A randomized, comparative study of supervised and unsupervised artesunate–amodiaquine, for the treatment of uncomplicated malaria in Ghana
Source: Annals of Tropical Medicine and Parasitology, Volume 102, Number 7, October 2008 , pp. 565-576(12)
Publisher: Maney Publishing
Abstract:Although the use of artesunate–amodiaquine treatment is growing in Africa, data on its effectiveness are limited. In only the second published comparison of supervised and unsupervised treatments with this combination, Ghanaian children with uncomplicated malaria have recently been investigated in an open-label, randomized, comparative study. Children aged 6–120 months attending the Navrongo War Memorial hospital between November 2005 and December 2006 were enrolled if they had uncomplicated Plasmodium falciparum malaria and at least one of their parents/guardians gave their informed consent. Overall, 638 patients were screened, 357 were found to have P. falciparum infection, and 308 of these satisfied the other selection criteria and were enrolled. The subjects were divided randomly into two treatment arms. All the children were scheduled to receive 10 mg amodiaquine/kg and 4 mg artesunate/kg daily for 3 days but only 154 (the 'supervised') were given all their treatments in hospital, with each dose directly observed. Although the other 154 children (the 'unsupervised') were given their first dose in hospital, under supervision, they were then sent home with the tablets they required to complete treatment. Study participation lasted for 28 days, with follow-up on days 3, 7, 14, 21 and 28. During follow-up, axillary temperatures, any emergent signs and symptoms, and concomitant drug consumption were recorded and haemoglobin concentrations and malarial parasitaemias and gametocytaemias were measured.
All but seven of the 308 subjects completed the study. At enrolment the subjects had a mean age of 45.0 months, a mean weight of 14.8 kg, a mean axillary temperature of 37.9°C and a geometric mean parasitaemia of 11,367 asexual stages/?l. About 55% of the children investigated were girls. There were no significant baseline difference between the two treatment arms. Although there was also no difference in the clearance of fever and parasitaemia between the two arms by day 14, a supervised child was significantly more likely to show an adequate clinical and parasitological response, by day 21 (91.3% v. 84.1%; P= 0.05) or day 28 (80.0% v. 64.9%; P<0.01), than an unsupervised child. The reported adverse effects following treatment and the trend in haemoglobin recovery were, however, similar in the two arms.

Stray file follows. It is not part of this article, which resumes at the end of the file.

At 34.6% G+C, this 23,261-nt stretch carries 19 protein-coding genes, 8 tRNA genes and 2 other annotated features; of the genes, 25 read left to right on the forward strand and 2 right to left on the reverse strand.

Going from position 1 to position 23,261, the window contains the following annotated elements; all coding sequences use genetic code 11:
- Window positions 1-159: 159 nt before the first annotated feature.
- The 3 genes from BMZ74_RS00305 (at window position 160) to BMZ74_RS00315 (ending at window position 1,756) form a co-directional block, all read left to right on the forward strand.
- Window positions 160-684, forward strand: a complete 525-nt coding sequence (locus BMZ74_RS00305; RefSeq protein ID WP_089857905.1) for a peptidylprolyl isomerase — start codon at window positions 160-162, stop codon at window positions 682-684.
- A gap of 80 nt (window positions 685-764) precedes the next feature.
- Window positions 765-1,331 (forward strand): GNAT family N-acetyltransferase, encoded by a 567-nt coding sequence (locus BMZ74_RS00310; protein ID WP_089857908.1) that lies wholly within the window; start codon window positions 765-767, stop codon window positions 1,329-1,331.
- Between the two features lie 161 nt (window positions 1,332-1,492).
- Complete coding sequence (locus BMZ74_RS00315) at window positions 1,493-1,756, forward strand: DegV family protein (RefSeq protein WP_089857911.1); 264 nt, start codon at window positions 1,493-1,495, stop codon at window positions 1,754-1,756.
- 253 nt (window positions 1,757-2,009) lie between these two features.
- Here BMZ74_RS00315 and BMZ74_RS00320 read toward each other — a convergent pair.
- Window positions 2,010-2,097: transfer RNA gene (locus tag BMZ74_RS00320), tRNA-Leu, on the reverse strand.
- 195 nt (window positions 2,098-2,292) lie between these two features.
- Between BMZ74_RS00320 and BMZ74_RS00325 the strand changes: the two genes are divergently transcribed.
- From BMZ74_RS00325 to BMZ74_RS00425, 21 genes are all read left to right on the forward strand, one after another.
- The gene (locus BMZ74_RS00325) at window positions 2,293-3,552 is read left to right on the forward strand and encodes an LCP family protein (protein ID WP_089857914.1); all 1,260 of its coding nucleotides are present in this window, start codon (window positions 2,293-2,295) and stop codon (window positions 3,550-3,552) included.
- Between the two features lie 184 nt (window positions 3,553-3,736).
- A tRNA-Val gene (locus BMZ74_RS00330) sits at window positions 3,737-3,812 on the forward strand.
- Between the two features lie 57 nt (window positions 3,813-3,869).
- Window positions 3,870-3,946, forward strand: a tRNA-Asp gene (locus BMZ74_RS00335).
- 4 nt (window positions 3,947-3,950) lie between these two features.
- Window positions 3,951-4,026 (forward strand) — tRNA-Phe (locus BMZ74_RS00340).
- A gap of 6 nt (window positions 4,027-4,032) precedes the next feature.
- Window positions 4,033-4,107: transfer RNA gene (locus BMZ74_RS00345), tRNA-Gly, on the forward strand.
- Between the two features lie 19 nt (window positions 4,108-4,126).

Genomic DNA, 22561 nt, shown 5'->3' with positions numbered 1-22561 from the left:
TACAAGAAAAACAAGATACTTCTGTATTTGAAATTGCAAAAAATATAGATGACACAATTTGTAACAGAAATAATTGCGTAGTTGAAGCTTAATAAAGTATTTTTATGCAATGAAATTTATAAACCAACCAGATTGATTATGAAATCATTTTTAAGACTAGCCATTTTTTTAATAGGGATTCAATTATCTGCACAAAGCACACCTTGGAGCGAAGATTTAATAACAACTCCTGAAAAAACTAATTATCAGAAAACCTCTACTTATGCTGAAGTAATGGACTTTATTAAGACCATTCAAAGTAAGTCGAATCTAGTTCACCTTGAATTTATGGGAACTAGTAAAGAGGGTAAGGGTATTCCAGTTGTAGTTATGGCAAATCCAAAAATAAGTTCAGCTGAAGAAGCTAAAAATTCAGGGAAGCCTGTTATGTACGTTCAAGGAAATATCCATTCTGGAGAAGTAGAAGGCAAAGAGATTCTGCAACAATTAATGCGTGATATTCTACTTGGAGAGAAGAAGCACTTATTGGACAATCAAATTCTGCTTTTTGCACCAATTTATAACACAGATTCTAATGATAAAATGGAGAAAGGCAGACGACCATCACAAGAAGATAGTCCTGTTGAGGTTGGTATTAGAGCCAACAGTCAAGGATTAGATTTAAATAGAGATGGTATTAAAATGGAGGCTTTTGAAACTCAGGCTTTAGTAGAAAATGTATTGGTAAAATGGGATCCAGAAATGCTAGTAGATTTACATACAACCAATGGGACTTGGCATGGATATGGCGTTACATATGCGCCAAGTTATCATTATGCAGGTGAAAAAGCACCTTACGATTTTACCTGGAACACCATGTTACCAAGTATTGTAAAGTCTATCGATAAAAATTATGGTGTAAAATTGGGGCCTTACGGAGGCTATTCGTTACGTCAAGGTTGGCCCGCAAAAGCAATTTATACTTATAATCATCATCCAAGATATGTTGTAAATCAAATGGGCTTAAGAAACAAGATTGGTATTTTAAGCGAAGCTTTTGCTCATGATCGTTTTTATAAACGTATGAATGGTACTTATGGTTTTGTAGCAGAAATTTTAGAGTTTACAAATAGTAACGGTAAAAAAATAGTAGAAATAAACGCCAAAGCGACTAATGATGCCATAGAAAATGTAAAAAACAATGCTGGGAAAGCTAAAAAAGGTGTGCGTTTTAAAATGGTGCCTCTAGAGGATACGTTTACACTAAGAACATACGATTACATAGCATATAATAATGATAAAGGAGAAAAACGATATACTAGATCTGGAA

Although artesunate–amodiaquine appeared very effective in the treatment of uncomplicated P. falciparum malaria in children, whether supervised or not, it appears that supervised treatment provided stronger prevention against re-infection and recrudescence. At least in the present study, treatment at home, without medical supervision, probably led to relatively poor compliance.
Document Type: Research Article
Affiliations: 1: Navrongo Health Research Centre, P.O. Box 114, Navrongo, Ghana 2: Navrongo War Memorial Hospital, P.O. Box 34, Navrongo, Ghana 3: Noguchi Memorial Institute for Medical Research, P.O. Box LG 581, Legon, Ghana
Publication date: 2008-10-01
- In 2012 Annals of Tropical Medicine and Parasitology changed its name to Pathogens and Global Health to reflect changes and developments in the subject area. View the issues of Pathogens and Global Health available online..
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